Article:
Alzheimer's disease  is a progressive, irreversible brain disease that destroys memory and thinking skills. Estimates vary, but experts suggest that as many as 5.1 million Americans has the disease, which affects people of all racial, economic, and educational backgrounds. Although Alzheimer's primarily affects people age 60 or older, it also may affect people in their 50s and, rarely, even younger.
Alzheimer's disease is the most common cause of dementia in adults. Dementia  is a loss of memory and intellect that interferes with daily life and activities. Dementia is not a disease; rather, it is a group of symptoms that may accompany certain diseases and conditions. Other symptoms include changes in personality, mood, or behavior.
Other causes of irreversible dementia include vascular dementia  and alcohol abuse . The recommendations in this booklet deal primarily with common problems in Alzheimer's, but they also may be helpful for people with other types of dementia.
There is no "typical" person with Alzheimer's. There is tremendous variability among people with Alzheimer's in their behaviors and symptoms . At present, there is no way to predict how quickly the disease will progress in any one person or the exact changes that will occur. We do know, however, that many of these changes will present problems for caregivers. Therefore, knowledge and prevention are critical to safety.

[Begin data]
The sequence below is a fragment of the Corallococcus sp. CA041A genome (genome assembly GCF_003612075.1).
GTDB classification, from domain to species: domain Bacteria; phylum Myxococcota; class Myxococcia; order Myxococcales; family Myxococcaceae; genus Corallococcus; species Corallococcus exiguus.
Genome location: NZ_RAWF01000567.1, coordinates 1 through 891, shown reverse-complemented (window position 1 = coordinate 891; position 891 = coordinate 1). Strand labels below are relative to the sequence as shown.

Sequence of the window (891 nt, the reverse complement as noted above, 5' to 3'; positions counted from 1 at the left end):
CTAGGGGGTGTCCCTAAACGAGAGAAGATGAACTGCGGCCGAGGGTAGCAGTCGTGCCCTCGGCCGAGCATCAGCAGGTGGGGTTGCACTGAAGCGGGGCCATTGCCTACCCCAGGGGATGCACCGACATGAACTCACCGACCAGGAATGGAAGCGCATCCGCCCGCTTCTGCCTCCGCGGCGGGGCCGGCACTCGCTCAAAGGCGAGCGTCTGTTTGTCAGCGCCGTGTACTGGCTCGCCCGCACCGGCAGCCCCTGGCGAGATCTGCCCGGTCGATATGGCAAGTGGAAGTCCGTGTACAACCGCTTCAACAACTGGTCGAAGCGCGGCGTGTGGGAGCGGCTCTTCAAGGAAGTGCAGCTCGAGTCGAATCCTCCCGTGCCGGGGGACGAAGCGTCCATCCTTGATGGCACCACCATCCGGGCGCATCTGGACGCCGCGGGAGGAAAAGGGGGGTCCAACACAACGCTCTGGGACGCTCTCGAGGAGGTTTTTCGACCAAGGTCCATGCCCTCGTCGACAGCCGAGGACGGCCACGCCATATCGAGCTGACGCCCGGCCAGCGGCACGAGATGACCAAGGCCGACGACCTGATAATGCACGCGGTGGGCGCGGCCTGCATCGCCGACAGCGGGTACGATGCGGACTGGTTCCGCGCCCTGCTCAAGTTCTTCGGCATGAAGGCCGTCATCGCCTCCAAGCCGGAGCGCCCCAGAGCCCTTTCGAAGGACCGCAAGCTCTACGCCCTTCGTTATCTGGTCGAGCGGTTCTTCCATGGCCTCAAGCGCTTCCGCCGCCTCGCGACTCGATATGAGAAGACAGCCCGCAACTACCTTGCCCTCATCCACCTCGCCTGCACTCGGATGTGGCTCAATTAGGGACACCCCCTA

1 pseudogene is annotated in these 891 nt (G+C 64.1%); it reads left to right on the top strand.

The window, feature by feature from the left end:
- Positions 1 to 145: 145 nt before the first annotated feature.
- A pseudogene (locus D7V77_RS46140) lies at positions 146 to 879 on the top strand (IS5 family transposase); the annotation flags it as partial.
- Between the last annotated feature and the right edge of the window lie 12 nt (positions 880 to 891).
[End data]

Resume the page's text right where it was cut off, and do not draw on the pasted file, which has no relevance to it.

People with Alzheimer's disease have memory problems and cognitive impairment (difficulties with thinking and reasoning), and eventually they will not be able to care for themselves. They often experience confusion, loss of judgment, and difficulty finding words, finishing thoughts, or following directions. They also may experience personality and behavior changes . For example, they may become agitated, irritable, or very passive. Some people with Alzheimer's may wander from home  and become lost. Others may not be able to tell the difference between day and night—they may wake up, get dressed, and start to leave the house in the middle of the night thinking that the day has just started. People with Alzheimer's also can have losses that affect vision, smell, or taste.
These disabilities are very difficult, not only for the person with Alzheimer's, but for the caregiver, family, and other loved ones as well. Caregivers need resources and reassurance to know that while the challenges are great, specific actions can reduce some of the safety concerns that accompany Alzheimer's disease.